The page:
It's important to tell the reader what you want to do. Employees perform better in jobs they enjoy and are qualified for. Make this clear in your resume's objective. If you know the exact job title you're applying for, include it. Start the resume, for example, as follows:

OBJECTIVE

Seeking a Marketing Management position where my 10 years of sales, marketing and management experience will add value to operations.

If you don't know the job title, start your resume:

OBJECTIVE

Seeking a position where 10 years of sales, marketing and management experience will add value to operations.

Beginning your resume with a clear objective or a focused summary tells readers exactly what you want to do for them. This message establishes rapport, sets the stage for the rest of your resume and will improve your results.



FOCUS ON WHAT YOU CAN OFFER THE COMPANY

This is the worst and most common mistake you can make. Employers don't want to hire you. They hate hiring. They only hire employees when they have problems to solve. Employers don't want to spend a lot of time hiring, just as you wouldn't want to spend more time in a dentist's chair than you had to. Your resume must answer quickly the question on every employer's mind: "What can you do for me?"

Most resumes don't. Too many start: "Seeking a position where I can utilize my skills in an atmosphere with potential for career advancement…." That is not the way to start. Avoid coming across as someone who uses employers as a springboard to better jobs. Employers have their own problems. Most could care less about your career aspirations or desire to make more money.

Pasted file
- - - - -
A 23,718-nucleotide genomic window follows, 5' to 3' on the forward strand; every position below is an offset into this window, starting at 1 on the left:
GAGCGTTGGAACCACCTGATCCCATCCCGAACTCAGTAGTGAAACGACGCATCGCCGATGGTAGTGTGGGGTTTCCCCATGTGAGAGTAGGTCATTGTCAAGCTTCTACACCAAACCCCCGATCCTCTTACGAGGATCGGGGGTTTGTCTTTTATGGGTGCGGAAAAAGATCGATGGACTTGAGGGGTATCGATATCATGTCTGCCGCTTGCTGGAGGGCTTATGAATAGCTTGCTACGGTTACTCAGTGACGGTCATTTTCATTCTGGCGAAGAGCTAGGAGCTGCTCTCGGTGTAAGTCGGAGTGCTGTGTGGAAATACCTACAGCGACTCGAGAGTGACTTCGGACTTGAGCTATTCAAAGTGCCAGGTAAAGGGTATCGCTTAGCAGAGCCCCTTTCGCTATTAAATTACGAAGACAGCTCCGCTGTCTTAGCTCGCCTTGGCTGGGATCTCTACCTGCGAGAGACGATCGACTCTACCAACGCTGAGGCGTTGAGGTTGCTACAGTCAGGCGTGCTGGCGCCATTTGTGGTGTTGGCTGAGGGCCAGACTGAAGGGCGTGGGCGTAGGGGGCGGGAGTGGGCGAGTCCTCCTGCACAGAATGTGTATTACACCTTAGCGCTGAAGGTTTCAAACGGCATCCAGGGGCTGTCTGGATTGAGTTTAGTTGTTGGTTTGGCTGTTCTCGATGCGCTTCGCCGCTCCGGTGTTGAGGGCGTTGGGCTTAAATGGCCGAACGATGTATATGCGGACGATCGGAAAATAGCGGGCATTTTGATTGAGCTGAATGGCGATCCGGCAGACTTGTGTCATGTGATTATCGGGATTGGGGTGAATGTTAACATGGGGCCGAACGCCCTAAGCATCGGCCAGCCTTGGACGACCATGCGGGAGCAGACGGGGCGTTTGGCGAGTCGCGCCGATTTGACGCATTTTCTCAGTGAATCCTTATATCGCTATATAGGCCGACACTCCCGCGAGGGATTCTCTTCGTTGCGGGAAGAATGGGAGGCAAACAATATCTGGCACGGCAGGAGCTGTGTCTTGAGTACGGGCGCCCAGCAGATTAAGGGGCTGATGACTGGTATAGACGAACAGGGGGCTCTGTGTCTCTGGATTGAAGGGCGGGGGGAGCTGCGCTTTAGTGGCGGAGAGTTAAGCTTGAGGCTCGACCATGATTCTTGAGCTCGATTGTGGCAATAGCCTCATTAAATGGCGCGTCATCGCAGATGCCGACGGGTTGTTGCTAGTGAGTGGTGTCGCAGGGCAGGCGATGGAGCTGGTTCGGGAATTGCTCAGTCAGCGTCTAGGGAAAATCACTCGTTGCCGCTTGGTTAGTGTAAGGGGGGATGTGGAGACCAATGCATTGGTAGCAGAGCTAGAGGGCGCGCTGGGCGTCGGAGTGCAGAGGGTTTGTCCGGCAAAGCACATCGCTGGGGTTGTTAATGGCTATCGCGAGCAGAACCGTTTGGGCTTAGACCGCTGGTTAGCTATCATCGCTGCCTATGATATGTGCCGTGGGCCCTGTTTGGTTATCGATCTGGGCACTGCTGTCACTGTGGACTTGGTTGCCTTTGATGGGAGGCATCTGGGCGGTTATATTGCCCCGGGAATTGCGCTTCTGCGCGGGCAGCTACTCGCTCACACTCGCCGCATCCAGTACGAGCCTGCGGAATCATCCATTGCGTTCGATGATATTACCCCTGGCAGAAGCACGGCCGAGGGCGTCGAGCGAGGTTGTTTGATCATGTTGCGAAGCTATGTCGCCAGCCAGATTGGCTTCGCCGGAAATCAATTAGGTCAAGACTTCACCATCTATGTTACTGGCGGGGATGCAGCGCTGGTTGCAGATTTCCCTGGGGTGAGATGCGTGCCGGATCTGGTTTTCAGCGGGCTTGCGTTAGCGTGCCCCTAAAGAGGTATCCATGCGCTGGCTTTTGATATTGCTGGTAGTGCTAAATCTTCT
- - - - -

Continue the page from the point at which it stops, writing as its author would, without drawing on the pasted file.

Compare the following objectives:

"To obtain a long-term career with an organization which has a strong background where I can grow professionally and be rewarded financially."
(self-focused)

"A position in sales and marketing where my talents can be utilized to increase market share and company profits while pursuing new opportunities for career challenges with a company who places high priority on customer satisfaction, initiative and quality performance in the realm of product and channel management."

(company-focused)

A good resume should tell an employer how a candidate can add value to the operation or contribute to efficiency, as in this summary:

SUMMARY

Seeking a position where 10 years of sales, marketing and management experience will add value to operations.